What explains India’s low emigration rate despite it being one of the world’s largest migrant-sending states? This thesis argues that existing scholarship has overlooked the actions of sending states when it comes to migration control and as a result, has missed the construction of what I term as ‘emigrant-unfriendly’ states, particularly among liberal democracies. Despite being the leading country of origin for international migrants, India has a strikingly low emigration rate compared to its neighbours in South Asia and other developing democracies with large populations. In this thesis, I argue that the low rate is the result of restrictive policy. Focusing on economically driven emigration, I hypothesize that the key variable that best explains the path of restrictive emigration policy in India is the post-independence adoption of Nehru’s anti-imperial and regulatory foreign policies that differentiated between emigrants of varying skill levels. To test this argument, I employ process-tracing to determine whether India’s post-independence institutions continue to play a role in restricting emigration from India. I look at three empirical cases as critical junctures for India’s emigration history, namely, the policy making period in 1947 immediately after independence, the Oil Boom in the 1970s, and the Tech Boom in the 1990s and early 2000s. I test my hypothesis against an alternative hypothesis which is that India’s low emigration rate can be explained by government actors restricting emigration due to its negative domestic economic implications. This thesis concludes that policy decisions made and institutions established at the time of India’s independence have persisted and continue to hinder pro-emigration policy reform, resulting in India having one of the lowest emigration rates of any developing state in the world today.

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Beyond a Politics of Integration: tactical cosmopolitanism among Iranian immigrants in Los Angeles (2022)

Western liberal democracies have experienced increased political anxieties vis-à-vis migration, with a rise in anti-immigrant sentiment due to perceptions of immigrants threatening national identity and norms (Hainmueller & Hopkins, 2014). States promote migrant integration, encouraging immigrants to become more “embedded” in their host society’s cultural, social, economic, and political structures, as a diversity management response (Valtonen, 2016). However, recent scholarship has begun to criticize the very notion of ‘immigrant integration’ for upholding neocolonial power, maintaining purified notions of class and of race, implicitly characterizing immigrants as ‘objects of problematization’, and creating images of society that demarcate ‘us’ versus ‘them’ (Schinkel, 2017). On a pragmatic level, policies under the integration umbrella have been argued to fail to address the nature of ‘superdiversity,’ which encompasses an increased number of new, multiple-origin, transnationally connected, socio-economically differentiated and legally stratified immigrants. Thus, we are presented with a tension between the necessary normative criticisms of the idea of integration, the limited analytical utility of integration in a superdiverse society, and the tangible and often material benefits of integration. How can we reconceptualize the politics of integration in an era of super-diversity? I argue that by placing an emphasis on entering the ‘mainstream,’ scholars miss an important dimension of immigrant social mobility that involves not ‘bridging’ into the mainstream, but instead participating in a host society through ways that transcend a national demarcation. Through an assessment of Iranian immigrants in Los Angeles, I demonstrate how Landau and Freemantle’s concept of ‘tactical cosmopolitanism’ serves as a reconciliation between these divides on the benefits of integration and its necessary criticisms. Iranian immigrants in Los Angeles choose not to mainstream their identity with a host society. Rather, they practice social mobility in ways that do not constitute traditional bridging—demonstrated by tactical cosmopolitanism—while nonetheless reaping the benefits of ‘integration.’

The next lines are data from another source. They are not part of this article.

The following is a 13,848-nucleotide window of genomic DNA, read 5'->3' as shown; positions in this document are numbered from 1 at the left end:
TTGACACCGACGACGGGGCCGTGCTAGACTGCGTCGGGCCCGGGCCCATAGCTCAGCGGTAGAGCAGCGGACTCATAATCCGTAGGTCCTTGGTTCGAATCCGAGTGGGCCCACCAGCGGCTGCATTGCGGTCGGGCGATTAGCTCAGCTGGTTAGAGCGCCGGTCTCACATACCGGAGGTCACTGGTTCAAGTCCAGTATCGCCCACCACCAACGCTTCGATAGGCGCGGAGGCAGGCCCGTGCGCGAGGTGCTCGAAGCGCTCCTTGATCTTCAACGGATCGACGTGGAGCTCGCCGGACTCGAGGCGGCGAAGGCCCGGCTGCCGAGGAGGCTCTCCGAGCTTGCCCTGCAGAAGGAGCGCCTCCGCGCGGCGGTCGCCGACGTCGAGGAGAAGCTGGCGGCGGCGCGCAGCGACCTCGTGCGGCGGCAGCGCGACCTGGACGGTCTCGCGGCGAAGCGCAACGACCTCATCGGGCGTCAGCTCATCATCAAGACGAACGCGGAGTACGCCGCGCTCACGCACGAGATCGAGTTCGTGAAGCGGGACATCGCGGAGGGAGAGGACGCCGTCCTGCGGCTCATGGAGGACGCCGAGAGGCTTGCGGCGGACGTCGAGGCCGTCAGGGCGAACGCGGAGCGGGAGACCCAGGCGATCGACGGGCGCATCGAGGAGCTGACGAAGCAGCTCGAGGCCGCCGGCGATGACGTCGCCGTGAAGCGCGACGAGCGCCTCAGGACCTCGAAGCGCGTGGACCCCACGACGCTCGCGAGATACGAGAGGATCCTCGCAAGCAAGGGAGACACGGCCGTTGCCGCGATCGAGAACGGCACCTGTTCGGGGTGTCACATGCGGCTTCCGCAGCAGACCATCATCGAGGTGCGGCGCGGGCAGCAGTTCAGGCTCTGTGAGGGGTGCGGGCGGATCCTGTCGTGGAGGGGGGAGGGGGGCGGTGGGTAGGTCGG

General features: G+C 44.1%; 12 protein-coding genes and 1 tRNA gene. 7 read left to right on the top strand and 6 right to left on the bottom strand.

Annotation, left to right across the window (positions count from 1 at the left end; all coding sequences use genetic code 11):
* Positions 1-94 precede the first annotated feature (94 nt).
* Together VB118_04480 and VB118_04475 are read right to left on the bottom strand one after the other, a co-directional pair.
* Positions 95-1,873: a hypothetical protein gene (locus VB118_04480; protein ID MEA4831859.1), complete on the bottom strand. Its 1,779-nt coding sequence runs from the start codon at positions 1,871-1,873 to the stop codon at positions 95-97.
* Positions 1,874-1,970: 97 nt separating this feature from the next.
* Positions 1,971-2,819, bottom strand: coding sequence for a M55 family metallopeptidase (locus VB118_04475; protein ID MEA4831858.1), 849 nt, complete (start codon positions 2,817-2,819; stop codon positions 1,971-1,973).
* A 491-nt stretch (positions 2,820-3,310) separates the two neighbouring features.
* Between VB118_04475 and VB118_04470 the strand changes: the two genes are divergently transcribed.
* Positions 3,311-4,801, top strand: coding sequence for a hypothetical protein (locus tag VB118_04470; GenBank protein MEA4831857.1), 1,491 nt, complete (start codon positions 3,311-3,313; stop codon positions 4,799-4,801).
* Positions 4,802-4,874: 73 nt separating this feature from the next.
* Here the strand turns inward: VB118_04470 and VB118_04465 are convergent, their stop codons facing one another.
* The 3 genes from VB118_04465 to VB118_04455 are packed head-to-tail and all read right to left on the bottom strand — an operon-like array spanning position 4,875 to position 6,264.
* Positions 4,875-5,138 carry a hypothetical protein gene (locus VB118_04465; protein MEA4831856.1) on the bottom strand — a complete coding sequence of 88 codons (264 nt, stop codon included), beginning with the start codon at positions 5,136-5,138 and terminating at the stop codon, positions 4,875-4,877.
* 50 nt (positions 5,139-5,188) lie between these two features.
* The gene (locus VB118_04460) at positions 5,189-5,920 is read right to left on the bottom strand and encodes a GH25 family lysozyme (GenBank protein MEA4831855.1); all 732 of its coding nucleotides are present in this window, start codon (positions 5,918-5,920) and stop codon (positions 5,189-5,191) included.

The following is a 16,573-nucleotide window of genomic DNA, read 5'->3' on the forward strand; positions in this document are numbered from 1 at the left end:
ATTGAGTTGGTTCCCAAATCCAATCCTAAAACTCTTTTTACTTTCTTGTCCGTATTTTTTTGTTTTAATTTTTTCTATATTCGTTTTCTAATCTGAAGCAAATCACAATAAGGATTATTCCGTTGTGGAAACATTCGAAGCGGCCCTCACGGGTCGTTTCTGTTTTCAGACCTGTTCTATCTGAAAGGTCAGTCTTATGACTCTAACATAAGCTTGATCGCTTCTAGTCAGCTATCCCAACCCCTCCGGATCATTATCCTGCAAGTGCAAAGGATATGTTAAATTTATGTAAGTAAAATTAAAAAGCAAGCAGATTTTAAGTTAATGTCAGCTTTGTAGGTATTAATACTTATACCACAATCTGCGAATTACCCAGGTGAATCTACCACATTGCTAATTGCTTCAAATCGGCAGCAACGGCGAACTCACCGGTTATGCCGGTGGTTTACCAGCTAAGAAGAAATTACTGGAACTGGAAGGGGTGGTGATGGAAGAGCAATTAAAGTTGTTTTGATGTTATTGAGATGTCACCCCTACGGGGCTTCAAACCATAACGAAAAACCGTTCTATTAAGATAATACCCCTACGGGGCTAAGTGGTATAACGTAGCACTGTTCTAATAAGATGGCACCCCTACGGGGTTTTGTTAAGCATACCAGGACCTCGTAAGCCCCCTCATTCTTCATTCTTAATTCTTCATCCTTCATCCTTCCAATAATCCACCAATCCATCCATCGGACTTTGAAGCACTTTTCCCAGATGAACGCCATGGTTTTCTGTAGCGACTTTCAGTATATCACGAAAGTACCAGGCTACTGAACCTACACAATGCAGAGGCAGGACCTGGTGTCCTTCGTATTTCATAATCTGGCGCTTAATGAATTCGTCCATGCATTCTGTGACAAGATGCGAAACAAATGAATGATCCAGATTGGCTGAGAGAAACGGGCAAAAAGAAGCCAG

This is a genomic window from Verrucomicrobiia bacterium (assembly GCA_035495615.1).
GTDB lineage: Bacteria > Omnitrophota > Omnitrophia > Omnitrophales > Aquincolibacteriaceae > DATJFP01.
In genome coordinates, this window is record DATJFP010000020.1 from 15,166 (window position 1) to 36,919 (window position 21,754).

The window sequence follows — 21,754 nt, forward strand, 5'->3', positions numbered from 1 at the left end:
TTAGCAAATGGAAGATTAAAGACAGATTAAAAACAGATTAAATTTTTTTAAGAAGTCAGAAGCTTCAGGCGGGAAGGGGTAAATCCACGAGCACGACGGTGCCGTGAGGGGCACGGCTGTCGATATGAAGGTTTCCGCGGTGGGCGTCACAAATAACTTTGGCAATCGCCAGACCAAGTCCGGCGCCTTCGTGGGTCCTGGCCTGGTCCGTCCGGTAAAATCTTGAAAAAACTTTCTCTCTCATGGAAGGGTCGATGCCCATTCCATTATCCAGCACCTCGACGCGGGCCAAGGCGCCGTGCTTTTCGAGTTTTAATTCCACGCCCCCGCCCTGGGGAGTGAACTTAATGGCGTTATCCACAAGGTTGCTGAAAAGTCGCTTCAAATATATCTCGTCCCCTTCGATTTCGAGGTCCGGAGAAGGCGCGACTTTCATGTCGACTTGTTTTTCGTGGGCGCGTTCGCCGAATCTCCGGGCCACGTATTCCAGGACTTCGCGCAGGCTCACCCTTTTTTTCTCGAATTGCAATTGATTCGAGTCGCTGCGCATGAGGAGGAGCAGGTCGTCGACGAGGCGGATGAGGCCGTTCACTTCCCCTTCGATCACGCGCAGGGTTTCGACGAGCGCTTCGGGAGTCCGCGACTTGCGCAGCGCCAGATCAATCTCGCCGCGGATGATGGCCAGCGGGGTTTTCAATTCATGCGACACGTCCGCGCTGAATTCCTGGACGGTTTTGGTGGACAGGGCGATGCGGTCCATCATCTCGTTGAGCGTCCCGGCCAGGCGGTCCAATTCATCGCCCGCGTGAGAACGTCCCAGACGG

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Secularism or nationalism? partisan differences in Quebec's Bill 21 debate (2022)

In 2018, the government of the province of Québec put forward and passed Bill 21, An Act Respecting the Laicity of the State, which proposed, among other measures, to ban public servants from wearing religious symbols at work. While ostensibly seeking to further secularism in the province, an analysis of the legislative debates makes it clear that the main question at issue was one of nationalism rather than secularism. Further, parties’ voting patterns were not split according to the more classic Québec party divisions of left-right economic positioning and stance on separatism. This thesis puts forward an analysis of the legislative debates surrounding Bill 21, using qualitative coding and textual analysis to determine party priorities in presenting opposition or support for the bill to the public in a highly mediatized debate.While each party puts forward a distinct narrative of what it means to belong in the Québec nation in these debates, party positioning on Bill 21 can be explained by speakers’ positioning on a plural-monist axis related to questions of nationalism, intersecting with normative ideals of how restrictive or inclusive the idea of the nation should be. This finding has interesting implications for the study of integration measures in other subnational states—notably, that understandings of nationhood, and who should be included in it, may prove more influential in shaping integration policy than other traditional party markers, such as economic left-right positioning or positioning on questions of separatism.